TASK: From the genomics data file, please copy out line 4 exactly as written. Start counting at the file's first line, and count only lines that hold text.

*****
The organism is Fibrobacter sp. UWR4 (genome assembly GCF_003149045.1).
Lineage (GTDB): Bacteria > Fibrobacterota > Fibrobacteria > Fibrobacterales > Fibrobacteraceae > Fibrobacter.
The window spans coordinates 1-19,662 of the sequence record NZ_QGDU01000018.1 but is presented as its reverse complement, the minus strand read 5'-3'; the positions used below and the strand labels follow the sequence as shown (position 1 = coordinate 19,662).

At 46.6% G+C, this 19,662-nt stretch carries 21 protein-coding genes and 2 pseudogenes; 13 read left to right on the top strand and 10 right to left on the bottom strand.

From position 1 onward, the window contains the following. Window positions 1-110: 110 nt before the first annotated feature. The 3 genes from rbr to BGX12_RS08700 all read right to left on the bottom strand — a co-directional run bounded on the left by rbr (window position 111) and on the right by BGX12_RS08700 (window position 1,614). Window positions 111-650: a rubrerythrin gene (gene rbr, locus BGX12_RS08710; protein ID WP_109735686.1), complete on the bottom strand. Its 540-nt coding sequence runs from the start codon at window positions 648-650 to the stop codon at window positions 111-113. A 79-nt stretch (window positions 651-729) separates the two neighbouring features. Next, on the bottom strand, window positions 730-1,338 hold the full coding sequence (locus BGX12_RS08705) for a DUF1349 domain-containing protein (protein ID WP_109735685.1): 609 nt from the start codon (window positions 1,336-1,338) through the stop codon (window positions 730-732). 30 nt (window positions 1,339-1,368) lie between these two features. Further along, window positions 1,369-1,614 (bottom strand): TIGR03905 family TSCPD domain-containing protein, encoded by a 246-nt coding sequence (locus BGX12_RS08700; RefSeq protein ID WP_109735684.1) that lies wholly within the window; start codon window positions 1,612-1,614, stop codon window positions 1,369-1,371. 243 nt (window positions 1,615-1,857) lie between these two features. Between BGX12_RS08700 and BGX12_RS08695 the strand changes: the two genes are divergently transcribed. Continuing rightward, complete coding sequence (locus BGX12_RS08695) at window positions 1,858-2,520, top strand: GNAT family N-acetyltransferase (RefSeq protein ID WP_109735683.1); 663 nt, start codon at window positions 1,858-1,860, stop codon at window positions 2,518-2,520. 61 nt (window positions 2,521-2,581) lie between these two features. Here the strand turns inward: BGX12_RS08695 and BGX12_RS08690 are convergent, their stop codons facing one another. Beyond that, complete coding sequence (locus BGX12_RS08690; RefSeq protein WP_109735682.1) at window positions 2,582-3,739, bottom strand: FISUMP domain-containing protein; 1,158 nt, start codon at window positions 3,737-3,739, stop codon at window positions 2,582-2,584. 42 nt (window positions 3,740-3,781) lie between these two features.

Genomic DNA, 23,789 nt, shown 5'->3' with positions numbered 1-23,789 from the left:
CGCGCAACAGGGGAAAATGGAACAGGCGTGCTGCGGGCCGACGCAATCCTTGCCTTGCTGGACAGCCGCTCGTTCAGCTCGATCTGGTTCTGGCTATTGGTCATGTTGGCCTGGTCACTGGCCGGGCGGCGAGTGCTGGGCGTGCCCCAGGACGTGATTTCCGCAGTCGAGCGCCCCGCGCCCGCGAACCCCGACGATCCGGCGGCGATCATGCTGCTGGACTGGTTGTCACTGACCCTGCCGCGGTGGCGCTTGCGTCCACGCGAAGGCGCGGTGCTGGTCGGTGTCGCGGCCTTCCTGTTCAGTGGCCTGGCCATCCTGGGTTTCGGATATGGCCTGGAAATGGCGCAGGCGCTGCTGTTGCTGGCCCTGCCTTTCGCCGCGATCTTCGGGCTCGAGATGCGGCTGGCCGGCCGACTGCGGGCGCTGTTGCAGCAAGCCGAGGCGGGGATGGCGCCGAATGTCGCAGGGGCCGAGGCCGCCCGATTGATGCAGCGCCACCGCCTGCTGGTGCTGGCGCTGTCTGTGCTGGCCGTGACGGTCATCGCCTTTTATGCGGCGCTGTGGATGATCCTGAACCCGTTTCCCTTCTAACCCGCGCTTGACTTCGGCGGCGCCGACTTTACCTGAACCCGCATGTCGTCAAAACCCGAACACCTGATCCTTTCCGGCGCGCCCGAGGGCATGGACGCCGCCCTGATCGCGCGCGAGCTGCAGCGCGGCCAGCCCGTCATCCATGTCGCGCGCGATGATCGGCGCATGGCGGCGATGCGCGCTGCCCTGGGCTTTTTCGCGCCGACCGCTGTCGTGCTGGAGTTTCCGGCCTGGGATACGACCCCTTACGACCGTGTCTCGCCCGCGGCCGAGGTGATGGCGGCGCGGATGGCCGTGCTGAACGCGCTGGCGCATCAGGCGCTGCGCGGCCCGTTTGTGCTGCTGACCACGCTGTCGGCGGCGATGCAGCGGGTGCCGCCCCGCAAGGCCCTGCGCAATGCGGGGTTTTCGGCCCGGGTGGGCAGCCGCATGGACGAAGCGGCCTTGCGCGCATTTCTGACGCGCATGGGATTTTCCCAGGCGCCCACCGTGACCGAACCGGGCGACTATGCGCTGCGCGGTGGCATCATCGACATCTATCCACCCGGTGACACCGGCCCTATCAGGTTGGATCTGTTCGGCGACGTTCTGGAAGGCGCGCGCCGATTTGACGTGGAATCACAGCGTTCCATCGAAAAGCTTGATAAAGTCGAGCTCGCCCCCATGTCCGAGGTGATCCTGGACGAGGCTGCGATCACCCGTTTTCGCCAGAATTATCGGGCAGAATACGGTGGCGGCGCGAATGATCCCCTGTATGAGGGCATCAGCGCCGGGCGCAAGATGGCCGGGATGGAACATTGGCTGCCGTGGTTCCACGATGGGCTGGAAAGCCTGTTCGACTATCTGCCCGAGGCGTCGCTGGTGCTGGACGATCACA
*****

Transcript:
At 46.6% G+C, this 19,662-nt stretch carries 21 protein-coding genes and 2 pseudogenes; 13 read left to right on the top strand and 10 right to left on the bottom strand.